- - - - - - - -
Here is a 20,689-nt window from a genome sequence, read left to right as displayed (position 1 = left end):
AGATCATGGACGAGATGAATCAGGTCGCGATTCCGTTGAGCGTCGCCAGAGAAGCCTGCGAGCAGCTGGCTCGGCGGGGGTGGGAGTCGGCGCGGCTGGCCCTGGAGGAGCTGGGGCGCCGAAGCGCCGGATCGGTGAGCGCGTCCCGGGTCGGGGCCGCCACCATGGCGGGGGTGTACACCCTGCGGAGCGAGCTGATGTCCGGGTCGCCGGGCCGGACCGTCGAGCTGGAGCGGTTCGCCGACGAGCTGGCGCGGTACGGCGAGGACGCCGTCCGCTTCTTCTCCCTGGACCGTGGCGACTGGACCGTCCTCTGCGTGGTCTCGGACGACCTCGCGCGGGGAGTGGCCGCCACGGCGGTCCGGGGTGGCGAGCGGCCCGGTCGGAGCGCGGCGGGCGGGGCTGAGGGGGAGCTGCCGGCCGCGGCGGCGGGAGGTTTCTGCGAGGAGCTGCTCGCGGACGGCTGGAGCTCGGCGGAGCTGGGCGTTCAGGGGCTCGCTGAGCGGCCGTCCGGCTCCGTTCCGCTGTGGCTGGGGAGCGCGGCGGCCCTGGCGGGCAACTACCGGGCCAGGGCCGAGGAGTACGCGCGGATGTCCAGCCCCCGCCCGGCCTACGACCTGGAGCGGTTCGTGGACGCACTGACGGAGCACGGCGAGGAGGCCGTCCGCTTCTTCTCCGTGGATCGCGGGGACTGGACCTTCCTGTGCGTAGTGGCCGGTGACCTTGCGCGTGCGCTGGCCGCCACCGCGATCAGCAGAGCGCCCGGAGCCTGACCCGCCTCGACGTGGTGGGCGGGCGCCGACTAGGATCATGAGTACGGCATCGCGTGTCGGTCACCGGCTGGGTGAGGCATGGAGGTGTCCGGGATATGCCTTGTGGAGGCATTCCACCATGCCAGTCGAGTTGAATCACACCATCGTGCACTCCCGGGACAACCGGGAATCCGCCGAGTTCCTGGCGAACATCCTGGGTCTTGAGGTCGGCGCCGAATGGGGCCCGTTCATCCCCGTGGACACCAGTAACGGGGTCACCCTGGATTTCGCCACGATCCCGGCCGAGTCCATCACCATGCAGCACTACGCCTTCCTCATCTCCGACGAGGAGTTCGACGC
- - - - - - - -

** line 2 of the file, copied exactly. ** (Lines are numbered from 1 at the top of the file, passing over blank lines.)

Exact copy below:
AGATCATGGACGAGATGAATCAGGTCGCGATTCCGTTGAGCGTCGCCAGAGAAGCCTGCGAGCAGCTGGCTCGGCGGGGGTGGGAGTCGGCGCGGCTGGCCCTGGAGGAGCTGGGGCGCCGAAGCGCCGGATCGGTGAGCGCGTCCCGGGTCGGGGCCGCCACCATGGCGGGGGTGTACACCCTGCGGAGCGAGCTGATGTCCGGGTCGCCGGGCCGGACCGTCGAGCTGGAGCGGTTCGCCGACGAGCTGGCGCGGTACGGCGAGGACGCCGTCCGCTTCTTCTCCCTGGACCGTGGCGACTGGACCGTCCTCTGCGTGGTCTCGGACGACCTCGCGCGGGGAGTGGCCGCCACGGCGGTCCGGGGTGGCGAGCGGCCCGGTCGGAGCGCGGCGGGCGGGGCTGAGGGGGAGCTGCCGGCCGCGGCGGCGGGAGGTTTCTGCGAGGAGCTGCTCGCGGACGGCTGGAGCTCGGCGGAGCTGGGCGTTCAGGGGCTCGCTGAGCGGCCGTCCGGCTCCGTTCCGCTGTGGCTGGGGAGCGCGGCGGCCCTGGCGGGCAACTACCGGGCCAGGGCCGAGGAGTACGCGCGGATGTCCAGCCCCCGCCCGGCCTACGACCTGGAGCGGTTCGTGGACGCACTGACGGAGCACGGCGAGGAGGCCGTCCGCTTCTTCTCCGTGGATCGCGGGGACTGGACCTTCCTGTGCGTAGTGGCCGGTGACCTTGCGCGTGCGCTGGCCGCCACCGCGATCAGCAGAGCGCCCGGAGCCTGACCCGCCTCGACGTGGTGGGCGGGCGCCGACTAGGATCATGAGTACGGCATCGCGTGTCGGTCACCGGCTGGGTGAGGCATGGAGGTGTCCGGGATATGCCTTGTGGAGGCATTCCACCATGCCAGTCGAGTTGAATCACACCATCGTGCACTCCCGGGACAACCGGGAATCCGCCGAGTTCCTGGCGAACATCCTGGGTCTTGAGGTCGGCGCCGAATGGGGCCCGTTCATCCCCGTGGACACCAGTAACGGGGTCACCCTGGATTTCGCCACGATCCCGGCCGAGTCCATCACCATGCAGCACTACGCCTTCCTCATCTCCGACGAGGAGTTCGACGC